The descent was a drab, however. Plunging steps was useful until the snow surface become too soft and the thin layer of ice broke through, leaving us thigh deep in the snow every step we took. I was more exhausted from coming down than going up.



But our team leaders were high spirited and were super excited to take advantage of the good weather to teach us ice climbing techniques. I was exhausted and couldn’t wait to crawl in my sleeping bag for a nap, which most of us did. I napped for a couple hours and woke to find our awesome team leaders set up anchors and ropes passionately waving at us over for an ice wall climbing lesson. It was heartwarming. The instructors and leaders of our group were undoubtedly one of the highlights of this adventure.




Our last day of the trip was both exciting and sad. We were all excited to go back to civilization and have some real food after a week on the mountain but we were also sad to leave the beautiful campsite we set up. It’s not every day you get to linger in a remote snowy wonderland with a gorgeous view like this. We packed up everything we packed in, doing our best to leave no trace behind before heading down the mountain.


I have no business associations with American Alpine Institute but I had such an wonderful experience with everyone involved with the company, from the trip coordinator to the team instructors and leaders that I highly recommend this course for people who are interested in some beginner mountaineering experiences.


It’s funny– both Marcus and I told ourselves that would not do this wilderness craziness again on our drive back from Mt Baker. We were clearly both wrong about ourselves. The skills we learned from this experience opened doors to many wonderful trips in the subsequent years. Marcus and I lead a group of friends to summited Mt Adams together a few months later. My wife and I went on many self guided hiking and camping experiences around the world including navigating treks on our own in remote corners of the world like Patagonia and Nepal. Marcus went on to challenge himself on a solo journey on the Pacific Crest Trail (PCT) for over a thousand miles a year later. He narrowly escaped death on that trip– a crazy story that you can read here. We are happy to have Marcus back with us safely in Seattle.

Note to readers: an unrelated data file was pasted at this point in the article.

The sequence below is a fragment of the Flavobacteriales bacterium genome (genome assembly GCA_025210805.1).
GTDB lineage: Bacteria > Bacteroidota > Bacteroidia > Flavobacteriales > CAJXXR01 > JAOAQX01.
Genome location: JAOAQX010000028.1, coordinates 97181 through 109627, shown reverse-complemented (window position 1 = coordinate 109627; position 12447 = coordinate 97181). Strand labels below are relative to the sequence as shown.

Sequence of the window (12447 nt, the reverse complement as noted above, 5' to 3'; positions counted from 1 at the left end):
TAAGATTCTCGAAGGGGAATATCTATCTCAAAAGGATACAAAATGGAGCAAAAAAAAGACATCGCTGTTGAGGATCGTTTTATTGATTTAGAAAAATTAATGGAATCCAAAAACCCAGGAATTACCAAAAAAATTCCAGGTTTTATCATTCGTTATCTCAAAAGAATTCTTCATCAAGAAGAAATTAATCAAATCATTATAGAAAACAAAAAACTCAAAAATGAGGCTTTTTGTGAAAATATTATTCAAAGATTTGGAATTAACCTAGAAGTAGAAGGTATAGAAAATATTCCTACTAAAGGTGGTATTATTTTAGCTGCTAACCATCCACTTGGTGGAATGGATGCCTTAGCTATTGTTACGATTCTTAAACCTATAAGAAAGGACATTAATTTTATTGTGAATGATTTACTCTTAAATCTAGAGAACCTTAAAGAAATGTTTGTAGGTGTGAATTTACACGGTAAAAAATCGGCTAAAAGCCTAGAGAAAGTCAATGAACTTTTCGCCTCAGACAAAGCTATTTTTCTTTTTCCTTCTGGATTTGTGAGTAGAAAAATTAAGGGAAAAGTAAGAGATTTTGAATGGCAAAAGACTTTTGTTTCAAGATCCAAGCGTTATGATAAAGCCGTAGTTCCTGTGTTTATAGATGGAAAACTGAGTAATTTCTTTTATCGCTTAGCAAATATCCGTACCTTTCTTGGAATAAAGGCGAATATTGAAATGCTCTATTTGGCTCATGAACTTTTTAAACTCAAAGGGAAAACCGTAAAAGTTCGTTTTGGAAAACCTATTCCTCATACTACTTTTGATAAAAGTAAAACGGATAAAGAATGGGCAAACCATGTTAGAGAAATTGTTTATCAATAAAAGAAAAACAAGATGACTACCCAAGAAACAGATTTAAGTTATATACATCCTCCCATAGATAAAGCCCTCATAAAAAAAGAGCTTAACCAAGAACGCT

I’ve learned much from this experience and, unfortunately, have since forgotten many of the skills. But I think the most important of all, I’ve learned to love and respect the mountains. I learned where my limits are and how far I can push my boundaries safely. I also learned to admire mountaineers, who summit peaks like Everest, from a safe distance.

This is a super long post. If you are able to get to this last paragraph, I want to thank you for your patience and your support. I hope you enjoyed reading this post as much as I enjoyed writing it. Please leave me a comment if you have a minute. I would love any feedback from you!